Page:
Clare plan paves way for €2bn energy investment
PROVISION FOR a €2 billion investment in renewable energy including a €900 million pumped-storage hydroelectricity plant is to be included in the Clare county development plan which will be published today.
County manager Tom Coughlan said they were hoping to lead by example in attracting private investment in renewable energy into the county.
He envisaged that Clare would be noted as a clean-tech county with the likes of the Shannon Free Zone, Shannon Airport and the county council offices being powered by renewable energy.
He said the county already had a reputation for pioneering new energy solutions, most notably Ardnacrusha in 1929 and the building of Moneypoint in 1987, and had the grid infrastructure already in place with a 400KV line to distribute the electricity throughout the country.
Clare County Council has already earmarked locations, principally along the coastal fringe, where investment in wind farms with a combined output of 550 megawatts of electricity can be located.
The amount of that investment, if realised, would be about €1 billion, given the capital costs of a megawatt of wind energy is between €1.8 and €2 million.
Mr Coughlan said it would make it easier for would-be private investors to get planning permission if they knew where wind turbines could be located.
“We’re not giving them a carte blanche and saying that we are guaranteeing that if you want to develop a wind farm in Co Clare, you will get it. What it means is that we are favourably disposed to wind farms in particular areas,” he explained.
The development plan includes provision for a pumped-storage hydroelectricity plant which supporters believe is the ideal solution to the problems of intermittent wind.
It uses the energy created when the wind is blowing to pump water to a higher elevation. When the wind has died down it releases the water, which drives a turbine to create electricity.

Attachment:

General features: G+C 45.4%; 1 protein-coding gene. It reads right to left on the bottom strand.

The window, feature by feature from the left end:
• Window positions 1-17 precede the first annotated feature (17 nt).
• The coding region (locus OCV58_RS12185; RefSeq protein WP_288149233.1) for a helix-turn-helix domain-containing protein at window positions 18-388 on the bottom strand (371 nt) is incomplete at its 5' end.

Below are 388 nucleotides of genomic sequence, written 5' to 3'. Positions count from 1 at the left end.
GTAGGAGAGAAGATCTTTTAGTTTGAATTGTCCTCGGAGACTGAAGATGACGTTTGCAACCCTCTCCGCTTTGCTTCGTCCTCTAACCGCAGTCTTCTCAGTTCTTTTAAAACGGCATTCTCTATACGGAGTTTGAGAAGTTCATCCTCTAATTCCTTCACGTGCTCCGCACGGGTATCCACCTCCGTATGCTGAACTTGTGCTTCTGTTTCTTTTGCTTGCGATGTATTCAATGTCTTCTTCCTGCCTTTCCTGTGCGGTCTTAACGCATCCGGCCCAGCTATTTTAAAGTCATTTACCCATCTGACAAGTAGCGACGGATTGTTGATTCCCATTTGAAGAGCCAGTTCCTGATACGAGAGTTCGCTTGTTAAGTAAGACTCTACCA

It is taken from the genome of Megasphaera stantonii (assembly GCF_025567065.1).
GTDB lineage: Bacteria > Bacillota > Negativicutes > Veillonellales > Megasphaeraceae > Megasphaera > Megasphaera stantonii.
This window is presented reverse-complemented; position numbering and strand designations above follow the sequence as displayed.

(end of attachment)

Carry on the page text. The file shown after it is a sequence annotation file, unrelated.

The facility allowed for in the county development plan is similar to one proposed by the Spirit of Ireland group. In the case of the council, it envisages using fresh water rather than sea water.
Clare County Council is separately carrying out a scoping exercise to find locations where this is possible, even though there are already advanced proposals to locate such a facility at 391 metre-high (1,283ft) Mount Callan.
Pat Gill, a member of the Spirit of Ireland group, said the concept of pumped-storage hydroelectricity had the potential to transform Ireland’s energy fortunes.
The declaration by the British government last week that it is interested in using Ireland’s onshore and offshore wind potential as a power source for its own economy has concentrated the minds of many working in renewables in Ireland.
Mayo TD Michelle Mulherin has called for the county’s wind potential to be measured by State agencies. Speaking in the Dáil last week, Ms Mulherin said wind was a resource that could have a huge impact on the west of Ireland, but it ought not to be up to private investors to measure it.
In response, Minister of State Kathleen Lynch said the Sustainable Energy Authority of Ireland had measured average wind speed on a county by county basis and had put a wind atlas on its website for individual locations.
She said Ireland’s accessible resource of 12,000 megawatts of onshore wind was more than twice what was needed for this country to meet its emissions targets by 2020.